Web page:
While many science fiction writers are techno-optimists who assume the advance of technology will improve human wisdom, Bradbury is a pessimist who sees the technology of mass media and electronic entertainment as leading to stultification of the human spirit and a tyranny of the lowest common denominator of thought. He sees the very difficulty of books as their virtue and the ease of consumption of television as leading to a dumbing down of the populace.
In Fahrenheit 451, Bradbury argues that mass media becomes a narcotic (similar to Marx's notion of religion as the "opiate of the masses") and that the way it contributes to its mental pacification of the populace is by avoiding anything that might give offense to anyone and thus anything that might awake people from their mental torpor.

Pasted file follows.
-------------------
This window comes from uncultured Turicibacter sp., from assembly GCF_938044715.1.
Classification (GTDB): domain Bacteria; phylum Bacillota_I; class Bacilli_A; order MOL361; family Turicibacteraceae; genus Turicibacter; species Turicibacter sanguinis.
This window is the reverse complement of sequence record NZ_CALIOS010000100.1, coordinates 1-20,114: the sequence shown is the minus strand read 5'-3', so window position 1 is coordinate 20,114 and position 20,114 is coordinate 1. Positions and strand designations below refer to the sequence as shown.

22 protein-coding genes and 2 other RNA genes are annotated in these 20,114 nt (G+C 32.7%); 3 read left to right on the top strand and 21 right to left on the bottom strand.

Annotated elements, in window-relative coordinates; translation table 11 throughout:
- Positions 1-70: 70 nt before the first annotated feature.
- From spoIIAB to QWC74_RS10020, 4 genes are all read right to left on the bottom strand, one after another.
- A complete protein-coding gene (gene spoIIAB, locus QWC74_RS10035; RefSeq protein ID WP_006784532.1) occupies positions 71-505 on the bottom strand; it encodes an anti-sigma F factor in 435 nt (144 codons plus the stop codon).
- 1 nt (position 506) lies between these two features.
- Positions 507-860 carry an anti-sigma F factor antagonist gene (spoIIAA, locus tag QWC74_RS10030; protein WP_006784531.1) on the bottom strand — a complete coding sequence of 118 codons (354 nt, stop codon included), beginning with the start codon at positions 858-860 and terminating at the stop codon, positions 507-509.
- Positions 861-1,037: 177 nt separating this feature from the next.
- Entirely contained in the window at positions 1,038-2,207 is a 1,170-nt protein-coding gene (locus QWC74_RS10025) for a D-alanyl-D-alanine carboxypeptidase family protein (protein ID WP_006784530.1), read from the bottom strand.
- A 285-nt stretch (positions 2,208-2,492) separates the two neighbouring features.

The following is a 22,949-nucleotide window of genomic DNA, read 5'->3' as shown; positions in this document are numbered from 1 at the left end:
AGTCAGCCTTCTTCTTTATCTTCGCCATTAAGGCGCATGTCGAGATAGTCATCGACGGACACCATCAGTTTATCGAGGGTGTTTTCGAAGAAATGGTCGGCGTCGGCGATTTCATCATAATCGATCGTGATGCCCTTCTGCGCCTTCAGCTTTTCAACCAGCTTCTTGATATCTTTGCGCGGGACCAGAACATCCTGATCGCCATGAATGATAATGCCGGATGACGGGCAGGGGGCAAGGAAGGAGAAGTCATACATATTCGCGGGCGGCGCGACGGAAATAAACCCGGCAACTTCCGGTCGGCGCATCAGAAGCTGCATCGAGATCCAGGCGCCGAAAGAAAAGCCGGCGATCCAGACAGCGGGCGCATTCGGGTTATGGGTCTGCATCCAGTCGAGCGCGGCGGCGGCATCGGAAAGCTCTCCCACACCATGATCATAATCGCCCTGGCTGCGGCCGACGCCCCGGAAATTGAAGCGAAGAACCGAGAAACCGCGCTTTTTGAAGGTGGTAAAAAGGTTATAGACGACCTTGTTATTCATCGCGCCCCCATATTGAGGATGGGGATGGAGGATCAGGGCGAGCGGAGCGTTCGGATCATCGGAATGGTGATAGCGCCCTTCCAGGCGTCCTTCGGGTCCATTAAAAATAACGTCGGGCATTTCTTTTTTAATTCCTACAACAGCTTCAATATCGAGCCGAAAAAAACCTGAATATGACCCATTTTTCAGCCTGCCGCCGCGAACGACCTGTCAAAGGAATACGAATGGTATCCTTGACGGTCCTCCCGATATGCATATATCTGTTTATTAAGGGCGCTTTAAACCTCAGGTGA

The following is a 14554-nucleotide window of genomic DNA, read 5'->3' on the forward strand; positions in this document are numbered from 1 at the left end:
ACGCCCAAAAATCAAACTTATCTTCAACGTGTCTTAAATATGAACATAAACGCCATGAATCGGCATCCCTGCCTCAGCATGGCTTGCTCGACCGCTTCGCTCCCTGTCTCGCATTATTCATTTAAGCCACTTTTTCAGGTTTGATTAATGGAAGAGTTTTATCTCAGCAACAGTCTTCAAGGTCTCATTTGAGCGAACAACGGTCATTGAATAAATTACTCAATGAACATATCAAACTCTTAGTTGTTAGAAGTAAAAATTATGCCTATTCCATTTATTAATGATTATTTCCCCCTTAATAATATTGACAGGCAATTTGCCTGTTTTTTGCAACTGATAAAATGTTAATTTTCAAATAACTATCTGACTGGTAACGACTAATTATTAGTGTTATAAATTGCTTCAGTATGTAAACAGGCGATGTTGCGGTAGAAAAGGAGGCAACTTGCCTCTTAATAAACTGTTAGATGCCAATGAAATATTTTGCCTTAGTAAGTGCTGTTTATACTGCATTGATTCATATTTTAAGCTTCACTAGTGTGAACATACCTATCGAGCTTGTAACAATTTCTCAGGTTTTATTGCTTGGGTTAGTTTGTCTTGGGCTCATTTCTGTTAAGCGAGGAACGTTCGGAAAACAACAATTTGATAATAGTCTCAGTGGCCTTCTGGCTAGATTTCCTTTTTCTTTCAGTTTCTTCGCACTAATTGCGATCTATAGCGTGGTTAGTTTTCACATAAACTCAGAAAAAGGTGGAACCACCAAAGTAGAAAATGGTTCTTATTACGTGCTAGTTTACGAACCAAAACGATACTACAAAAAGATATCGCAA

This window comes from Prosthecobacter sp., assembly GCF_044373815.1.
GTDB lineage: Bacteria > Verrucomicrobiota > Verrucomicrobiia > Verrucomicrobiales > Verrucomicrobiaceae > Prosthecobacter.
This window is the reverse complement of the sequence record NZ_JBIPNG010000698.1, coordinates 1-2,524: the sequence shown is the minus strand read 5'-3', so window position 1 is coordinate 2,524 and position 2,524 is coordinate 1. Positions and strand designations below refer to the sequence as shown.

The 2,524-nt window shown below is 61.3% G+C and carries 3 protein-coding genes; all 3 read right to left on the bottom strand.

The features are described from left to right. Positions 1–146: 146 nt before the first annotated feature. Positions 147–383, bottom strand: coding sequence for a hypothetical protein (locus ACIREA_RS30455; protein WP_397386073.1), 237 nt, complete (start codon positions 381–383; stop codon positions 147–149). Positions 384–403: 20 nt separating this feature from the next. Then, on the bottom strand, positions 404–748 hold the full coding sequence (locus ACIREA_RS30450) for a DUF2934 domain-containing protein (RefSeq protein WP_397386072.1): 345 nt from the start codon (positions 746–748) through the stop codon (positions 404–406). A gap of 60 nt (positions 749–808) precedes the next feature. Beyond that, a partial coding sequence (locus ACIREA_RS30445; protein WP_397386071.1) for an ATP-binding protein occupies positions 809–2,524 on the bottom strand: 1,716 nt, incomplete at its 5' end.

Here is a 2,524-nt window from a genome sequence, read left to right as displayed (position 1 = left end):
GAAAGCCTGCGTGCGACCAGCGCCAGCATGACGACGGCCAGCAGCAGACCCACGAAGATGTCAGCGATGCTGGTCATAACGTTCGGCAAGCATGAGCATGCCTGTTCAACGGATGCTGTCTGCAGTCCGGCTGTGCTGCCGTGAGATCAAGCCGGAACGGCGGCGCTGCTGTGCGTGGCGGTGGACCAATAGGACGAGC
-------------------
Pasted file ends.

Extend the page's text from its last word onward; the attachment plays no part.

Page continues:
On these grounds, Bradbury is especially opposed to all forms of censorship. Although when he wrote this book, the dominant anti-censorship battles had to do with issues of sexuality and religion, he would have found equally abhorrent recent efforts to stymie free speech under such guises as "trigger warnings" or "hate speech". He would not feel that college students should be protected from things they found offensive. Instead, he would argue that being offended is a form of active engagement and that the job of the writer is to make readers think and react—even if some readers are offended in the process.
He feels that to save society one must sustain the possibility of dissenting voices saying things that make us feel uncomfortable and that challenge accepted beliefs and certainties.